Study: Practicing Mindfulness May Lower Blood Pressure

February 12, 2020

Mindfulness—including practices such as yoga, journaling, meditation, and more—has surged in popularity in the last several years. People typically seek out these activities to control stress and improve mental and emotional wellness, but with limited research on the physical impacts of the practice and no reimbursement incentives from health plans for prescribing it, few physicians suggest patients engage in mindfulness exercises. New research from Brown University demonstrates the value of mindfulness and as a result, builds a case for companies to include it in their employee wellness programs.

The study that examined the potential of practicing mindfulness to lower blood pressure in those struggling to achieve healthy levels. The results showed that an eight-week mindfulness-based program could lower their high blood pressure substantially, as well as maintain those lower levels a year or more.

This can be significantly beneficial to U.S. workers and productivity, as roughly a third of the American adult population struggles with high blood pressure. Only about half of those affected manage to control their blood pressure with diet, exercise, and medication. Utilizing mindfulness practices can be another effective tool to get more people to lower their blood pressure, while simultaneously minimizing their risk of heart disease and stroke.

Mindfulness-Based Blood Pressure Reduction (MB-BP) Intervention

Previous studies have looked at the relationship between mindfulness and blood pressure—but those did not tailor the program specifically for high blood pressure, and they produced mixed results. However, in this study researchers designed a program aimed specifically at lowering blood pressure. They took a widely-used mindfulness curriculum that included both weekly group instruction and at-home practice sessions and refocused the weekly instruction to examine behaviors (such as inactivity or eating sweets) that specifically contributed to high blood pressure.

Participants in the study were given questionnaires and had their physical activity level, diet, body mass index, stress, alcohol consumption, medication use, and blood pressure measured at four different points: before the program began and at three, six, and twelve months after it ended. All 43 participants reported lower stress levels, and many showed improvements in activity level and diet. After one year, they had lowered systolic blood pressure by an average of six points and diastolic pressure by an average of one point.

Changes in systolic blood pressure (SBP) from baseline through follow-up after MB-BP intervention

 

Taking These Wellness Practices Seriously

These findings—as well as the dozens of recent scientific studies examining mindfulness—have the potential to change the way that mindfulness is perceived. Traditionally, mindfulness practices have been considered not as legitimate as Western or modern medical establishment practices. Measuring the physical, tangible benefits of these practices should help elevate their importance from just another aspect of wellness to proven medical treatment.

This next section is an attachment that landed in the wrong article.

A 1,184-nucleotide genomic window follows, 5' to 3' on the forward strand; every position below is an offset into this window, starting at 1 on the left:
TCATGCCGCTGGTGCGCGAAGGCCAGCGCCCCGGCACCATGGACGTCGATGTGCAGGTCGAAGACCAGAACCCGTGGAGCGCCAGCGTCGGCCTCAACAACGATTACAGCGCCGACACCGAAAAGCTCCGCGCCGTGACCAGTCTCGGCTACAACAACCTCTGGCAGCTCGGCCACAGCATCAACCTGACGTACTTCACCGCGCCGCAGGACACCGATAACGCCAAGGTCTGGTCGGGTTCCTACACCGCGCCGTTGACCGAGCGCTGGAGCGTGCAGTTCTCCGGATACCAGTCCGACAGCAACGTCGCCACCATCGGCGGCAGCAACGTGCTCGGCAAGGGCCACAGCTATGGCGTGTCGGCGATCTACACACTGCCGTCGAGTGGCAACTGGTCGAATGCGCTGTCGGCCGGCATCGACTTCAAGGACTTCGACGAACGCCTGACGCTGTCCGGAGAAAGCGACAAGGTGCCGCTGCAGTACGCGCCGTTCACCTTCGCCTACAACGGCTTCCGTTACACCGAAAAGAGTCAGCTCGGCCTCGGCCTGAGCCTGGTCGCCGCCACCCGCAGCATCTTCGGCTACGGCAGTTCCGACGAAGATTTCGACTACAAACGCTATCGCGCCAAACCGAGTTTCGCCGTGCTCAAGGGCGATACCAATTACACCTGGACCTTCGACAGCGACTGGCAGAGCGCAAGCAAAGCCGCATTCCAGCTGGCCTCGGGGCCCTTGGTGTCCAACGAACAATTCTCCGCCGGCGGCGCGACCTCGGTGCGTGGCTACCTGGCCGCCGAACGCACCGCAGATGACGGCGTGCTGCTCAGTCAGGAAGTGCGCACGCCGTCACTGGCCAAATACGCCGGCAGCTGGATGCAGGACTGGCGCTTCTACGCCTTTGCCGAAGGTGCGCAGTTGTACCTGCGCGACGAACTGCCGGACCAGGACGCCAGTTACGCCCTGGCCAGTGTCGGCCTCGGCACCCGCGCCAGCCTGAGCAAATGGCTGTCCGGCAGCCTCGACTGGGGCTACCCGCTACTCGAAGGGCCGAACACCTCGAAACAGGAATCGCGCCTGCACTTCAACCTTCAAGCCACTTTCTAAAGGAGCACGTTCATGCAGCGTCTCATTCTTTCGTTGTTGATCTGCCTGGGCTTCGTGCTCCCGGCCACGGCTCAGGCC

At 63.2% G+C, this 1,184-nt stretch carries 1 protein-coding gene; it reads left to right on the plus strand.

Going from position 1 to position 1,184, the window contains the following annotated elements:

However, mindfulness is still difficult to quantify and its study faces challenges. Unlike a drug or a treatment that can be compared to a placebo trial, mindfulness practices are more difficult to investigate in a controlled environment. Scientists may need to develop different metrics altogether in order to better investigate these practices.

 

Don’t Underestimate the Power of Mindfulness

Given the lack of credible medical information available, mindfulness practices are likely under-utilized by doctors and health professionals. Even though mindfulness activities themselves are a popular commodity in the wellness industry, it is not a field that generates income in the medical community and may not be “prescribed” before other standard treatments. Still, many people without access or knowledge of these practices may be able to benefit from them. This is where an employee wellness program can step in and provide these impactful resources and tools.

Adding mindfulness to a wellness program has the potential to benefit employees in ways beyond just controlling their blood pressure. It can help with chronic pain, managing stress, improving diet, and quitting smoking and other bad habits.

Additionally, many employees expect these resources, as the demand for mental health support rises. While medical researchers may be struggling over the specifics around the pros of practicing mindfulness and meditation, for many, it is already a valued component of a healthy lifestyle.

Topics: Facts and Research


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